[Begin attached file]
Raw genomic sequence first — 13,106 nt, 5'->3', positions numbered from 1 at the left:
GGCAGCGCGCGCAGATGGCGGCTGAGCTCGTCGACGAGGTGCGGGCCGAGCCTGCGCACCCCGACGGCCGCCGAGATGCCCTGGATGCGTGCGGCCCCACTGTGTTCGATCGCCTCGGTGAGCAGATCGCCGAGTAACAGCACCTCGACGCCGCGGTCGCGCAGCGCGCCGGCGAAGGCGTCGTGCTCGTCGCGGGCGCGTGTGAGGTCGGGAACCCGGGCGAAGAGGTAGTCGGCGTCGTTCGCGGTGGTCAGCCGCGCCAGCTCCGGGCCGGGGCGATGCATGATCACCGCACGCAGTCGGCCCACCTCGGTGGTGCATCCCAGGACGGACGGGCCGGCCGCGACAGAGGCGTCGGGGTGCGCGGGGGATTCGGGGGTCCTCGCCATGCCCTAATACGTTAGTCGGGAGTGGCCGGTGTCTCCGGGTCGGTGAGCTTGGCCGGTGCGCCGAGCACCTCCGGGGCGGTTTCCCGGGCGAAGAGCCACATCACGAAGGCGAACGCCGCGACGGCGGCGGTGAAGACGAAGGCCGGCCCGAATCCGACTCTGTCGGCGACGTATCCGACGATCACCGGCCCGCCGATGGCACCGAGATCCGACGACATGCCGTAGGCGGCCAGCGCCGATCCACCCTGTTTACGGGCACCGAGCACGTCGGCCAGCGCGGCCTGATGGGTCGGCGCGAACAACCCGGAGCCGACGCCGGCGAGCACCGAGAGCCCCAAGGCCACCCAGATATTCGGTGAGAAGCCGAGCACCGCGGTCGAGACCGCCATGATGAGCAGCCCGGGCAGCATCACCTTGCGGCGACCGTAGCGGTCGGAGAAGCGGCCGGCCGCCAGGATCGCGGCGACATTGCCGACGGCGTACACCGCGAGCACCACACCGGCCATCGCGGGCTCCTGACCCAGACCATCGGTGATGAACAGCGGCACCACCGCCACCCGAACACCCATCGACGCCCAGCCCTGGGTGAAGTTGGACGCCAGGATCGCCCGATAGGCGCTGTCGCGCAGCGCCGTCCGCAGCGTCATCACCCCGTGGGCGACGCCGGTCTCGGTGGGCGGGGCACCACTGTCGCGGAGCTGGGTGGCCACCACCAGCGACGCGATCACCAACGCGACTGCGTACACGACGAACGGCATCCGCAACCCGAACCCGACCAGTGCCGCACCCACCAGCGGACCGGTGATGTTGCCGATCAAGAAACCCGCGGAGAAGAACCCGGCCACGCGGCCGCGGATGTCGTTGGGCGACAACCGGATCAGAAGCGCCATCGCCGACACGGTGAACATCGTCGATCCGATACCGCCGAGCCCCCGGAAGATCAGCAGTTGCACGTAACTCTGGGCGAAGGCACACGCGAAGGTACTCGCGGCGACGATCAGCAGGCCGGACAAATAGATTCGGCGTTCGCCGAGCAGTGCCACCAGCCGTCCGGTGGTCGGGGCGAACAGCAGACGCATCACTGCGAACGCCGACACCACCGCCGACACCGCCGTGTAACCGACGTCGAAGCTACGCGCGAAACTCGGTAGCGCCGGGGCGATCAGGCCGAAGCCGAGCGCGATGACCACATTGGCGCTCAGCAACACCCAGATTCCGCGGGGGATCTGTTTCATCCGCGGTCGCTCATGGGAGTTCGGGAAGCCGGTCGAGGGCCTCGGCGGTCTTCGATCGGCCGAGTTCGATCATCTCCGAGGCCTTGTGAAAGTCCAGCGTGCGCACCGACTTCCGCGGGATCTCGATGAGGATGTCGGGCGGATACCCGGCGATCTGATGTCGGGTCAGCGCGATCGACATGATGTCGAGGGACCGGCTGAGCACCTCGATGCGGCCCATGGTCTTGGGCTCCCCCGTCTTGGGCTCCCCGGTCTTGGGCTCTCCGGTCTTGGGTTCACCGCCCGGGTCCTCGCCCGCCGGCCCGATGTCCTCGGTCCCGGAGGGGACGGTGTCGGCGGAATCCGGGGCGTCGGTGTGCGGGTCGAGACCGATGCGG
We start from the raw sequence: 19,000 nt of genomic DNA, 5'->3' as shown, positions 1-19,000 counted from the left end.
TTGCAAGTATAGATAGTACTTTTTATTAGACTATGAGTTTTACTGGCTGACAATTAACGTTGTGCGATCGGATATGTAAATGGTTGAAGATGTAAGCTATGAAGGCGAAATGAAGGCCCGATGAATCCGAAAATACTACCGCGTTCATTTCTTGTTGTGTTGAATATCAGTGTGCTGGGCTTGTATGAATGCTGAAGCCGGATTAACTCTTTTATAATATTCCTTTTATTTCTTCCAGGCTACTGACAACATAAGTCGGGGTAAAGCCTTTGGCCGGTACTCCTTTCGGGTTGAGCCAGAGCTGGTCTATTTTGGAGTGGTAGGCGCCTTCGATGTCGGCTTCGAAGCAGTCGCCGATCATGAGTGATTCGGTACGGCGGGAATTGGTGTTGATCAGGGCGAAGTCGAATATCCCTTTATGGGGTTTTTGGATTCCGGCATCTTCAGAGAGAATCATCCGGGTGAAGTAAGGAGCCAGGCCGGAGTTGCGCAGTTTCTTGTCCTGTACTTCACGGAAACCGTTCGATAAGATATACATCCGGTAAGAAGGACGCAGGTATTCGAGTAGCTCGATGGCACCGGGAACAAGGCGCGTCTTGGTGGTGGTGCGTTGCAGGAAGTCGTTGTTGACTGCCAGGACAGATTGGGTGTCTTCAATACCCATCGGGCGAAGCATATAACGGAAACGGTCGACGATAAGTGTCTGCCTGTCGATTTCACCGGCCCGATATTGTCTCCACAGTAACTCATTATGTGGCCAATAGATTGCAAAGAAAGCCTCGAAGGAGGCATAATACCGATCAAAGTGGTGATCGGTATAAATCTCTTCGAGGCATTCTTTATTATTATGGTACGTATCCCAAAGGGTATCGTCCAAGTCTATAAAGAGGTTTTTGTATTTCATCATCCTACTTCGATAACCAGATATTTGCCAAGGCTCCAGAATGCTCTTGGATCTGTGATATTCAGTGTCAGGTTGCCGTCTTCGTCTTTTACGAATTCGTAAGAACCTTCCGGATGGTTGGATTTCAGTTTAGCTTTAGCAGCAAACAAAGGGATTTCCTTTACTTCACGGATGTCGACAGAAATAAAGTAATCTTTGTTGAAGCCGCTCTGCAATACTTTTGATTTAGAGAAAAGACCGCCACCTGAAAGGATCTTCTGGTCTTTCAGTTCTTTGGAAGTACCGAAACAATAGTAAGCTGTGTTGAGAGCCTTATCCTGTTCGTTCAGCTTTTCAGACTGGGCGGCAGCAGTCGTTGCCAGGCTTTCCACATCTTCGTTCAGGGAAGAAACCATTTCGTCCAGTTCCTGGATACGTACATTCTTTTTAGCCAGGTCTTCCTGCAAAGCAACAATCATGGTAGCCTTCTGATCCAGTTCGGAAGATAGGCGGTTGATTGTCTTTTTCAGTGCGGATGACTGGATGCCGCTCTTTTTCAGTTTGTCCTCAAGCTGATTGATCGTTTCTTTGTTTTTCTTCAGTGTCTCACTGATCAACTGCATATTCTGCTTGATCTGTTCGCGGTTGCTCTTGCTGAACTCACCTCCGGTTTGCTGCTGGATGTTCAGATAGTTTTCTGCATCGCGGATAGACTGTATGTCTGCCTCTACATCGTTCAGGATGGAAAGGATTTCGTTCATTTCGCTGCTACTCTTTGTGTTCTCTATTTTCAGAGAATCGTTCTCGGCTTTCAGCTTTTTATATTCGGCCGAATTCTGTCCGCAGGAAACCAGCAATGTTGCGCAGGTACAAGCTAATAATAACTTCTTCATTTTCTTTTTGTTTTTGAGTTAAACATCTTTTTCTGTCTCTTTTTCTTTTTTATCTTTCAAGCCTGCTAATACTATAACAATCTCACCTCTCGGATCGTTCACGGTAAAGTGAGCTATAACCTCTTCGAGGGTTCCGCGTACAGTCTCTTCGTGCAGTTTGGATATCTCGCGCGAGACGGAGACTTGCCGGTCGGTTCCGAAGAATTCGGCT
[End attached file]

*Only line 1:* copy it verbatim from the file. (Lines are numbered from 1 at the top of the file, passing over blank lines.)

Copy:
Raw genomic sequence first — 13,106 nt, 5'->3', positions numbered from 1 at the left: